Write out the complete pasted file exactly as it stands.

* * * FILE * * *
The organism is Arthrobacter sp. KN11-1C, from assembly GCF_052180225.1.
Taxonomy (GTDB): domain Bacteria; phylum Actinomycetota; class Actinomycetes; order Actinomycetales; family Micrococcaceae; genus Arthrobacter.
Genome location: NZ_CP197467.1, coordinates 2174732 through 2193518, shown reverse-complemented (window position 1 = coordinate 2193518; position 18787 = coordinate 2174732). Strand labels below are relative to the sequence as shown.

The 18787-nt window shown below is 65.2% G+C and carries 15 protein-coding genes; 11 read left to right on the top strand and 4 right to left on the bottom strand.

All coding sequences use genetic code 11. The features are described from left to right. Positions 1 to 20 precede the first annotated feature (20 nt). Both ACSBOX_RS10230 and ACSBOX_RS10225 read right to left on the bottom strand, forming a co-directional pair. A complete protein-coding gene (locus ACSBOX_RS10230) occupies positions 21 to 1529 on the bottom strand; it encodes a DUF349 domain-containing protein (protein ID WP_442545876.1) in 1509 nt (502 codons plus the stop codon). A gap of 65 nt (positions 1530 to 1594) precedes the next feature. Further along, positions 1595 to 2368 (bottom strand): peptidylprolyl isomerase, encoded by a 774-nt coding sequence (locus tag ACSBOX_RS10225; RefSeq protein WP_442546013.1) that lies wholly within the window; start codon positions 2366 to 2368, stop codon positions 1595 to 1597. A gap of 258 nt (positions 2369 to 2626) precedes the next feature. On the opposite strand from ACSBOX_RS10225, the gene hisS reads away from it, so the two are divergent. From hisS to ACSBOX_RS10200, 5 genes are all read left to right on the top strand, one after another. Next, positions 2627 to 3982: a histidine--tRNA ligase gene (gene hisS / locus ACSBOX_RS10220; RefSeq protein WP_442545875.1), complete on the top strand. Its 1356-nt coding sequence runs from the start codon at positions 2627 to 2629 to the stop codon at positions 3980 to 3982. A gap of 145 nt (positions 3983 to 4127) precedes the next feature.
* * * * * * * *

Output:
The organism is Arthrobacter sp. KN11-1C, from assembly GCF_052180225.1.
Taxonomy (GTDB): domain Bacteria; phylum Actinomycetota; class Actinomycetes; order Actinomycetales; family Micrococcaceae; genus Arthrobacter.
Genome location: NZ_CP197467.1, coordinates 2174732 through 2193518, shown reverse-complemented (window position 1 = coordinate 2193518; position 18787 = coordinate 2174732). Strand labels below are relative to the sequence as shown.

The 18787-nt window shown below is 65.2% G+C and carries 15 protein-coding genes; 11 read left to right on the top strand and 4 right to left on the bottom strand.

All coding sequences use genetic code 11. The features are described from left to right. Positions 1 to 20 precede the first annotated feature (20 nt). Both ACSBOX_RS10230 and ACSBOX_RS10225 read right to left on the bottom strand, forming a co-directional pair. A complete protein-coding gene (locus ACSBOX_RS10230) occupies positions 21 to 1529 on the bottom strand; it encodes a DUF349 domain-containing protein (protein ID WP_442545876.1) in 1509 nt (502 codons plus the stop codon). A gap of 65 nt (positions 1530 to 1594) precedes the next feature. Further along, positions 1595 to 2368 (bottom strand): peptidylprolyl isomerase, encoded by a 774-nt coding sequence (locus tag ACSBOX_RS10225; RefSeq protein WP_442546013.1) that lies wholly within the window; start codon positions 2366 to 2368, stop codon positions 1595 to 1597. A gap of 258 nt (positions 2369 to 2626) precedes the next feature. On the opposite strand from ACSBOX_RS10225, the gene hisS reads away from it, so the two are divergent. From hisS to ACSBOX_RS10200, 5 genes are all read left to right on the top strand, one after another. Next, positions 2627 to 3982: a histidine--tRNA ligase gene (gene hisS / locus ACSBOX_RS10220; RefSeq protein WP_442545875.1), complete on the top strand. Its 1356-nt coding sequence runs from the start codon at positions 2627 to 2629 to the stop codon at positions 3980 to 3982. A gap of 145 nt (positions 3983 to 4127) precedes the next feature.